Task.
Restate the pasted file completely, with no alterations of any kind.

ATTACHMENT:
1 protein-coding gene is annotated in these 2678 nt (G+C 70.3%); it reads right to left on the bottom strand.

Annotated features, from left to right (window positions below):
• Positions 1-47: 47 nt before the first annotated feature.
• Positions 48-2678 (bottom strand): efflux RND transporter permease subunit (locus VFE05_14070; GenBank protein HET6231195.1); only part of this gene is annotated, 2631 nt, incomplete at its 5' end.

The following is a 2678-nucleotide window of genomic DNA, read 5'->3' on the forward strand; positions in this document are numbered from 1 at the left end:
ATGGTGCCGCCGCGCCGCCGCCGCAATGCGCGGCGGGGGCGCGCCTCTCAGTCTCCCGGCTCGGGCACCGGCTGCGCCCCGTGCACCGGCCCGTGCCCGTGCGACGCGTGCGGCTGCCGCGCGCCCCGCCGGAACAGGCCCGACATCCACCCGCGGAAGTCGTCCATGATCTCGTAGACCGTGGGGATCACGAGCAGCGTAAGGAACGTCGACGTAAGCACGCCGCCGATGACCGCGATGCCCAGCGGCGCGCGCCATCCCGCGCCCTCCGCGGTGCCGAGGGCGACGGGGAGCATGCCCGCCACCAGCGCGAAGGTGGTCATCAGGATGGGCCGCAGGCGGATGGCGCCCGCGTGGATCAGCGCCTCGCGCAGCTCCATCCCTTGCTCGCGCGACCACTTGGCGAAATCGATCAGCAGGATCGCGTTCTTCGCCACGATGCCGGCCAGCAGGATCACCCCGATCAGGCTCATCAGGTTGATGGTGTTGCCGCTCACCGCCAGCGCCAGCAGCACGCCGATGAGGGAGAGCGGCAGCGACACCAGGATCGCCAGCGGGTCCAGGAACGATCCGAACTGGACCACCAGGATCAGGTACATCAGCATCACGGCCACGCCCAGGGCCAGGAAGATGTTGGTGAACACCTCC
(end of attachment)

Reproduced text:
1 protein-coding gene is annotated in these 2678 nt (G+C 70.3%); it reads right to left on the bottom strand.

Annotated features, from left to right (window positions below):
• Positions 1-47: 47 nt before the first annotated feature.
• Positions 48-2678 (bottom strand): efflux RND transporter permease subunit (locus VFE05_14070; GenBank protein HET6231195.1); only part of this gene is annotated, 2631 nt, incomplete at its 5' end.

The following is a 2678-nucleotide window of genomic DNA, read 5'->3' on the forward strand; positions in this document are numbered from 1 at the left end:
ATGGTGCCGCCGCGCCGCCGCCGCAATGCGCGGCGGGGGCGCGCCTCTCAGTCTCCCGGCTCGGGCACCGGCTGCGCCCCGTGCACCGGCCCGTGCCCGTGCGACGCGTGCGGCTGCCGCGCGCCCCGCCGGAACAGGCCCGACATCCACCCGCGGAAGTCGTCCATGATCTCGTAGACCGTGGGGATCACGAGCAGCGTAAGGAACGTCGACGTAAGCACGCCGCCGATGACCGCGATGCCCAGCGGCGCGCGCCATCCCGCGCCCTCCGCGGTGCCGAGGGCGACGGGGAGCATGCCCGCCACCAGCGCGAAGGTGGTCATCAGGATGGGCCGCAGGCGGATGGCGCCCGCGTGGATCAGCGCCTCGCGCAGCTCCATCCCTTGCTCGCGCGACCACTTGGCGAAATCGATCAGCAGGATCGCGTTCTTCGCCACGATGCCGGCCAGCAGGATCACCCCGATCAGGCTCATCAGGTTGATGGTGTTGCCGCTCACCGCCAGCGCCAGCAGCACGCCGATGAGGGAGAGCGGCAGCGACACCAGGATCGCCAGCGGGTCCAGGAACGATCCGAACTGGACCACCAGGATCAGGTACATCAGCATCACGGCCACGCCCAGGGCCAGGAAGATGTTGGTGAACACCTCC